California: Polls Show Support For Adult Use Legalization Initiative
Sacramento, CA: The majority of Californians support the passage of a proposed ballot initiative to regulate the use, production, and retail sale of cannabis to adults, according to several recent statewide polls.
Seventy-one percent of Californians say that they are leaning toward voting 'yes' on Proposition 64: the Adult Use of Marijuana Act, according to polling data compiled by the CALSPEAKS Opinion Research Center at Sacramento State. Public support in the poll was highest among those between the ages of 18 and 34 (84 percent), Latinos (81 percent), and Democrats (80 percent).
Separate polling data released this week by the University of Southern California and the Los Angeles Times reports that 58 percent of registered voters support the initiative. Thirty-four percent of respondents oppose the measure.
Support in the poll was highest among Democrats (68 percent), voters between the ages of 18 and 24 (67 percent), and males (62 percent).
A third, recently released poll conducted by Survey USA finds voter favoring the initiative by a margin of 52 percent to 40 percent.
A fourth poll, released in August by the Institute of Government Studies at the University of California, Berkeley found that 64 percent of voters believe, "Marijuana should be legal for adults to purchase and use recreationally, with government regulations similar to the regulation of alcohol."
Proposition 64 permits adults to legally grow (up to six plants) and possess personal use quantities of cannabis (up to one ounce of flower and/or up to eight grams of concentrate) while also licensing commercial cannabis production and retail sales. The measure prohibits localities from taking actions to infringe upon adults' ability to possess and cultivate cannabis for non-commercial purposes. The initiative language specifies that it is not intended to "repeal, affect, restrict, or preempt ... laws pertaining to the Compassionate Use Act of 1996."
The ballot measure is endorsed by the ACLU of California, the California Democratic Party, the California Medical Association, California Lt. Gov. Gavin Newsom, the California NAACP, the Drug Policy Alliance, Students for Sensible Drug Policy, and NORML.
More information @ yeson64.org = A summary of 2016 statewide ballot measures and their status is online.
Delaware: Governor Signs Legislation Permitting Medical Marijuana Administration On School Grounds
Dover, DE: Governor Jack Markell has signed legislation into law permitting qualified patients access to medical cannabis formulations while on school grounds.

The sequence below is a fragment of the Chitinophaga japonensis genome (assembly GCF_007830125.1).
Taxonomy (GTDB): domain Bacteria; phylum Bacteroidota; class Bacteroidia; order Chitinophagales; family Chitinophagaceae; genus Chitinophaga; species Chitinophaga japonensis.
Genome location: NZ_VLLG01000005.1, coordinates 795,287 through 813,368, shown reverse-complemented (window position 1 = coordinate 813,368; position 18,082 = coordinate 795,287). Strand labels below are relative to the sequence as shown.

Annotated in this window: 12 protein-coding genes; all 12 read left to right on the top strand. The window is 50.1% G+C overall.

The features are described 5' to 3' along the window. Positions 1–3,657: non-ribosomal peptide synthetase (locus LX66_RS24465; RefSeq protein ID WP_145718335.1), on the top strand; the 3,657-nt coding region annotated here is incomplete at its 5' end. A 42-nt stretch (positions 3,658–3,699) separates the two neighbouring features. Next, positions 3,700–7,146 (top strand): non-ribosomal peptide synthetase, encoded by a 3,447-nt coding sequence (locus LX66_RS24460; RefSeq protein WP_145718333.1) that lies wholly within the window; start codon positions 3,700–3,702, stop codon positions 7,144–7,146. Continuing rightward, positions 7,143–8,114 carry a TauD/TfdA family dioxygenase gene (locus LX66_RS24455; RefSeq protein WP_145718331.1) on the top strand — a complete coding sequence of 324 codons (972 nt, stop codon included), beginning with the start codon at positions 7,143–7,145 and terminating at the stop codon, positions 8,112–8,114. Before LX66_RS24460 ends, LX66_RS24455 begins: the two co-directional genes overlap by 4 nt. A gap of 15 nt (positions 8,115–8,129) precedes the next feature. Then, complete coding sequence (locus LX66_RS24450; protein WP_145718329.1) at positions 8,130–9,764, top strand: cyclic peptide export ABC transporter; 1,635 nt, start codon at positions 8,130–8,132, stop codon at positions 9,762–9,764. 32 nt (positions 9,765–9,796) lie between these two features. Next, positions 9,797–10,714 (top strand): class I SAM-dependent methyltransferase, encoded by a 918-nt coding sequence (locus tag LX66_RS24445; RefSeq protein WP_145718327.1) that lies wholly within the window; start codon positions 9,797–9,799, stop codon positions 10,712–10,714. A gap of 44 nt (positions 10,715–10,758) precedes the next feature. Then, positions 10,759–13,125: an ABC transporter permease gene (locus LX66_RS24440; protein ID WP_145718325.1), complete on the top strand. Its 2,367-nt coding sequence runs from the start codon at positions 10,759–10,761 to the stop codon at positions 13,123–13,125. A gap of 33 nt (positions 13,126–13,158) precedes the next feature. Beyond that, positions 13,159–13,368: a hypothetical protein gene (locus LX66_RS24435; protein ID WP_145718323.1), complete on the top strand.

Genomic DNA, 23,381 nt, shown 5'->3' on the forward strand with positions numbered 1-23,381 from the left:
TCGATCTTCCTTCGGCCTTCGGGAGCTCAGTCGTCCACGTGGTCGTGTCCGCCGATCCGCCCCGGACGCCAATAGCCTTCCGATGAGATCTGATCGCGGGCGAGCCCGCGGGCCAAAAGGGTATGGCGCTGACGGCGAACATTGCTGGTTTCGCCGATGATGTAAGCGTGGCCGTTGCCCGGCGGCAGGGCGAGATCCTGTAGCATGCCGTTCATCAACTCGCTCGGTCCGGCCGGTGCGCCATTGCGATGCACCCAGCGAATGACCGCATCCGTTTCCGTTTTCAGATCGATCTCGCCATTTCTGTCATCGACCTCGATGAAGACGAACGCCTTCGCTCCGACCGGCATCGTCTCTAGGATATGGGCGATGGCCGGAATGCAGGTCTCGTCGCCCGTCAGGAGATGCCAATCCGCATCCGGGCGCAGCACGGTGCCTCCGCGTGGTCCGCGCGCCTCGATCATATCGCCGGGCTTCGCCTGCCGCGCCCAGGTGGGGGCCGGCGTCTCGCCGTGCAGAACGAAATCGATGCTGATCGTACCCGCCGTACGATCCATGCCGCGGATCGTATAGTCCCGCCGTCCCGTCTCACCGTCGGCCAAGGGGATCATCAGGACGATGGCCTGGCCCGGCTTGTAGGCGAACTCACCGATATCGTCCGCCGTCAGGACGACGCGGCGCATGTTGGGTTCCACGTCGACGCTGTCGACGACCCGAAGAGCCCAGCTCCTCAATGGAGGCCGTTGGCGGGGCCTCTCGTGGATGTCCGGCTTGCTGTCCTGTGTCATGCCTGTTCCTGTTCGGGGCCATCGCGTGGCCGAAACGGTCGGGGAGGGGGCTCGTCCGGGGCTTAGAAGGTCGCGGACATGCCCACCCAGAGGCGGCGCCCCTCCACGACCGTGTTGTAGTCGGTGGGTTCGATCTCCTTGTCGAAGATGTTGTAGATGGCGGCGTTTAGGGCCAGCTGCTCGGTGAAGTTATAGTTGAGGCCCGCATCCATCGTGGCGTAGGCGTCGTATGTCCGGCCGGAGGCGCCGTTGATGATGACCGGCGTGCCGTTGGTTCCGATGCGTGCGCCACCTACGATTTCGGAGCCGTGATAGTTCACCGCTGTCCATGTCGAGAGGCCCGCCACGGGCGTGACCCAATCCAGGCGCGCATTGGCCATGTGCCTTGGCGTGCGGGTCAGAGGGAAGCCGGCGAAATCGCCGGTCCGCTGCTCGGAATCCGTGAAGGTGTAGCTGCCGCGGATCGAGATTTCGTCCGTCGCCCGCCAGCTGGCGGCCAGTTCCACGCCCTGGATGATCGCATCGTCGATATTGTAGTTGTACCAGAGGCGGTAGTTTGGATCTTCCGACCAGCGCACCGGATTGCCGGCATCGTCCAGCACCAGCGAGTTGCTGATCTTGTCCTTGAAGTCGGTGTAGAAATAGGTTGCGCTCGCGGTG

Senate Bill 181 permits a caregiver to administer cannabis extracts to a patient "in a school bus and on the grounds or property of the preschool, or primary or secondary school in which a minor qualifying patient is enrolled."
The law is similar to legislation adopted in Colorado and New Jersey - the only two other jurisdictions that explicitly permit qualified patients to utilize cannabis preparations while on school campuses.
Separate legislation also signed into law, House Bill 400, expands the list of the pool of patients eligible for cannabis therapy to include those with a terminal illness and/or specific symptoms associated with such an illness.
Oklahoma: Litigation Over Medical Marijuana Ballot Measure Likely To Delay 2016 Vote
Oklahoma City, OK: Litigation over the wording of a proposed 2016 statewide medical marijuana ballot measure will most likely prevent voters from deciding the issue this November.
Initiative proponents, Oklahomans for Health, are suing Attorney General Scott Pruitt after he rewrote the initiative's ballot title in a manner that implies that the measure seeks to legalize marijuana use for all adults.
In fact, State Question 788 only permits the possession and use of marijuana by those who are recommended cannabis therapy by a state licensed physician and who possess a state-issued license to do so.
Because of the lawsuit, Oklahoma voters will not likely have the opportunity to decide the issue until 2018, according to a report by the Associated Press.
Voters in Arkansas, Florida, Montana, and North Dakota will vote on medical use measures this fall. A Missouri statewide initiative seeking to regulate patients' use of marijuana is in litigation. Voters in Arizona, California, Maine, Massachusetts, and Nevada will also vote this November on initiatives legalizing the adult use of marijuana. A summary of 2016 ballot measures and their status is online.